Businesses these days employ a range of tactics to best present themselves to prospective customers. Not only are smart marketing tactics taken into account based off of exposure and demographic statistics, but the purchasing habits of the general public are often used to target advertisements to extract as much revenue as possible from them. This is part of operating a business, you find ways to best glean revenue from those you’re selling to and hopefully inspire a return purchase. But is this all a business can do to inspire a positive brand image?
Sometimes the answer can be a little more nuanced than you might think. For example, with the increasing trend toward digital-based communications, which are often able for distribution freely, it’s not wrong to consider utilizing client outreach to help your brand image, without the actual need to sell anything.
The world is a big place, and there are millions of companies all vying for the attention of the consumers you’re trying to gain for yourself. How do you stand out? How do you look different to the horde and actually provide something worthwhile?
There are many ways, but one of the most reliable ways is through inspirational, informative content based in the field you’re selling your product or service in. For example, taking the fitness industry. Companies that sell supplements will often step back, take the time to create an email newsletter that provides informative, useful information about taking supplements, dietary requirements, and what training programs might go in hand with them. This doesn’t necessarily mean they’re selling said diet plan, supplement or training program, but they are, on the surface, making an effort to educate those on their mailing list.
This can only be looked at positively from those reading the email. It makes them feel valued, even if the email has obviously been mass distributed. It makes them feel like their custom is worthy enough of being catered for through actual, real means. You see the point? Positive client outreach, in a way that serves them rather than serves your revenue needs, can have a lasting impact in encouraging brand loyalty.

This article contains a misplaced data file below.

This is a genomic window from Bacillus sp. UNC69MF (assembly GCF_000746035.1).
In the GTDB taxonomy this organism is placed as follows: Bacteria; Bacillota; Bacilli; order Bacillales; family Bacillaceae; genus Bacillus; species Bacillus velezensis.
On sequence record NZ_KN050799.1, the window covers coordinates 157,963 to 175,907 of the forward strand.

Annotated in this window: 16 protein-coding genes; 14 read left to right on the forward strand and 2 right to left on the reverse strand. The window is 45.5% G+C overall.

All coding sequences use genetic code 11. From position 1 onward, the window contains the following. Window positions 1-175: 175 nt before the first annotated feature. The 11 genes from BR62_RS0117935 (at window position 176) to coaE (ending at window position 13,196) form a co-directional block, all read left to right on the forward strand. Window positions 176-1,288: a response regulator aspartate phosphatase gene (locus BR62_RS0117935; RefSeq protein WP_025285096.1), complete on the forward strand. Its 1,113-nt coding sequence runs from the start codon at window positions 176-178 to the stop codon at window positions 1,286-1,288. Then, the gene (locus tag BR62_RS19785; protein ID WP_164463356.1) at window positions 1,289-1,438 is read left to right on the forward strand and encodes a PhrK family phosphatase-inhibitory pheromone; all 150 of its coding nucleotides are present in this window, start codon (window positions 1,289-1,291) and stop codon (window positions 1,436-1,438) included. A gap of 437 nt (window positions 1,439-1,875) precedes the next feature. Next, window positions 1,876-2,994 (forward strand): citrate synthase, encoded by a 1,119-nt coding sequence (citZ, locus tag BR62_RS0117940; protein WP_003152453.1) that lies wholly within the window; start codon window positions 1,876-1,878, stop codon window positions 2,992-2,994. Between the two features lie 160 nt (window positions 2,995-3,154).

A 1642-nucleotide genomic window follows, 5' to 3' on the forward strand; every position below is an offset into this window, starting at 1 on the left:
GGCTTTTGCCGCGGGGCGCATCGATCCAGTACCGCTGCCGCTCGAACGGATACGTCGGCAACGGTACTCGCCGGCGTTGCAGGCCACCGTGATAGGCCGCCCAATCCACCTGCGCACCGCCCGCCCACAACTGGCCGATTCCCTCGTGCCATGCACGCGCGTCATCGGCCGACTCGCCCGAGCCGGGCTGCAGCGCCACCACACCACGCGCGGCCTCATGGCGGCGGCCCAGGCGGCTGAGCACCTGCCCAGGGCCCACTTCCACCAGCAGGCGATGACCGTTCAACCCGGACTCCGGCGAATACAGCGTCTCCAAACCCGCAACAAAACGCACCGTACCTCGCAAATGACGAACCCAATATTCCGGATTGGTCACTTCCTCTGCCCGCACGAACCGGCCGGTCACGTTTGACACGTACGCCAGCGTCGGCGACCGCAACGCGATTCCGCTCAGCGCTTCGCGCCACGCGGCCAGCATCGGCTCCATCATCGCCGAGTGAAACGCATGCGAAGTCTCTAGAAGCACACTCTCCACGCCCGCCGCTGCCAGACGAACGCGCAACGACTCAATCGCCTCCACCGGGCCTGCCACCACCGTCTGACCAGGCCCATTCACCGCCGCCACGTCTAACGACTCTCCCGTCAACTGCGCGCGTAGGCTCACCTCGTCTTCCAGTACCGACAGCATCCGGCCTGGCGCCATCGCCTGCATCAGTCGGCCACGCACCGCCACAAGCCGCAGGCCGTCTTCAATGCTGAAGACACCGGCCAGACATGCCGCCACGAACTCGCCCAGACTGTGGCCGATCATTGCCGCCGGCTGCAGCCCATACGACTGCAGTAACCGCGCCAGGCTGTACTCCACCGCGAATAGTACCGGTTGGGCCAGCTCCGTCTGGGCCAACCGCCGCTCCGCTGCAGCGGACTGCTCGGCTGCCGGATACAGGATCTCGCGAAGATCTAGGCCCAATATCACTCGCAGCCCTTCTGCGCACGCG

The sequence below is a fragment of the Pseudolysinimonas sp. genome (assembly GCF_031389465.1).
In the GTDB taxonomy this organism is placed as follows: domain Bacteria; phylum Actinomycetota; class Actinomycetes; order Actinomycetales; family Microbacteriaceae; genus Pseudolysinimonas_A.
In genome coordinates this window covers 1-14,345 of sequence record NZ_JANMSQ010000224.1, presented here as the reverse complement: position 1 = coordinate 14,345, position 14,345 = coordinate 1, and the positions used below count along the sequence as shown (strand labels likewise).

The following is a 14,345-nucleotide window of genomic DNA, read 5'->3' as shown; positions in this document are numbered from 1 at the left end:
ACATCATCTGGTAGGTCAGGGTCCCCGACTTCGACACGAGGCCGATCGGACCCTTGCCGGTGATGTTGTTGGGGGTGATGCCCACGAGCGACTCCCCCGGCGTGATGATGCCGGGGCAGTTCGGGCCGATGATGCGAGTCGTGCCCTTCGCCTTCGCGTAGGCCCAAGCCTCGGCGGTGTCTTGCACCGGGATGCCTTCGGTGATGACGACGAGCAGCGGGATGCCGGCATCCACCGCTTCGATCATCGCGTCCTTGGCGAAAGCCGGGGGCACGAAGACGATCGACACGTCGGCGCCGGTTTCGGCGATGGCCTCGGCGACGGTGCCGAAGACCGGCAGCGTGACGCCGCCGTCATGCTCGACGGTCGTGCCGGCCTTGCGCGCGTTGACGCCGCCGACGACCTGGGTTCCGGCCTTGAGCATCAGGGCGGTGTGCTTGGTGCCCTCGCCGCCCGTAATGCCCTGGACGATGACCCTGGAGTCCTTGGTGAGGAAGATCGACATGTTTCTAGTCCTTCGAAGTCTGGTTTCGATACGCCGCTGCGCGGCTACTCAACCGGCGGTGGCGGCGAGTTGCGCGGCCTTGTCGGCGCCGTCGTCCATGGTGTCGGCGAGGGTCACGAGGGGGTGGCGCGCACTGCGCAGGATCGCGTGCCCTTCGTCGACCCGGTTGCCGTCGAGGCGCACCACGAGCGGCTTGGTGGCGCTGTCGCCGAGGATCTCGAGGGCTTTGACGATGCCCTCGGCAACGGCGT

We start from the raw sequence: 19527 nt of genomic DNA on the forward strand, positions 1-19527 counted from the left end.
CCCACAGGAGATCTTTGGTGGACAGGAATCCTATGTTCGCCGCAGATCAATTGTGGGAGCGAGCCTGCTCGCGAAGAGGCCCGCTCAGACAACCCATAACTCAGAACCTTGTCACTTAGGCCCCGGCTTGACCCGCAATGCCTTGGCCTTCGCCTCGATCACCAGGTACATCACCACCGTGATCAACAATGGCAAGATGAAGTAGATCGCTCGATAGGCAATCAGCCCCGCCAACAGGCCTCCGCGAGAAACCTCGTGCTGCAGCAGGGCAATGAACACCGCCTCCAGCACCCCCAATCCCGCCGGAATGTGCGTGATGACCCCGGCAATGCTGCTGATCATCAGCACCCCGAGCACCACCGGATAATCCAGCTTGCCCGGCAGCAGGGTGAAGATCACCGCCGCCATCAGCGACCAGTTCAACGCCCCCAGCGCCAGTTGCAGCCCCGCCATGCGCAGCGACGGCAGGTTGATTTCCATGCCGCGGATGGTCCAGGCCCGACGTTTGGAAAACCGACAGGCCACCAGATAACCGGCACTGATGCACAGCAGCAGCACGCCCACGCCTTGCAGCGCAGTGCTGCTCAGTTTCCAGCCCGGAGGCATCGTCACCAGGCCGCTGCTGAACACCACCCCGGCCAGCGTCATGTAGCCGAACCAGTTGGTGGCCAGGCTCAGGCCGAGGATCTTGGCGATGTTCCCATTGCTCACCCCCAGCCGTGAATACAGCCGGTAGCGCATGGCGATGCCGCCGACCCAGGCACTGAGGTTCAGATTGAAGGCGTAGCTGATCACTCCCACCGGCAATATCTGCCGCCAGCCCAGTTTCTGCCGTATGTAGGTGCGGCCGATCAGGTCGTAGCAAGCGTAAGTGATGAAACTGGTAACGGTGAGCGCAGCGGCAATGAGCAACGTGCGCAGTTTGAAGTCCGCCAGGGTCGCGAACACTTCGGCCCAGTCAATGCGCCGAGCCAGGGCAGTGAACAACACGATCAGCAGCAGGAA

Who knows, maybe some time down the line, the client remembers said diet plan and would like to implement it to reduce his bodyfat, while retaining his muscle. Perhaps he’d like to use a fat burner for that. Due to the effort you went to to communicate through the email newsletter, he’s already identified the diet plan he’s thinking of embarking on with your brand. He’s statistically more likely to search for the supplement on your website thanks to this associative effect you’ve implanted.
This doesn’t mean you need to have a ‘harvesting’ mentality like that to make use of this. Sometimes an outreach of goodwill in this regard is its own reward, as having a positive, healthy brand image can return dividends you wouldn’t expect, like a positive social media review, or word of mouth traveling about your business (a marketer’s dream.)
Ultimately though, it can help a client stay engaged and active with your communications, and in the modern world, that’s one of the more valuable resources you can hold.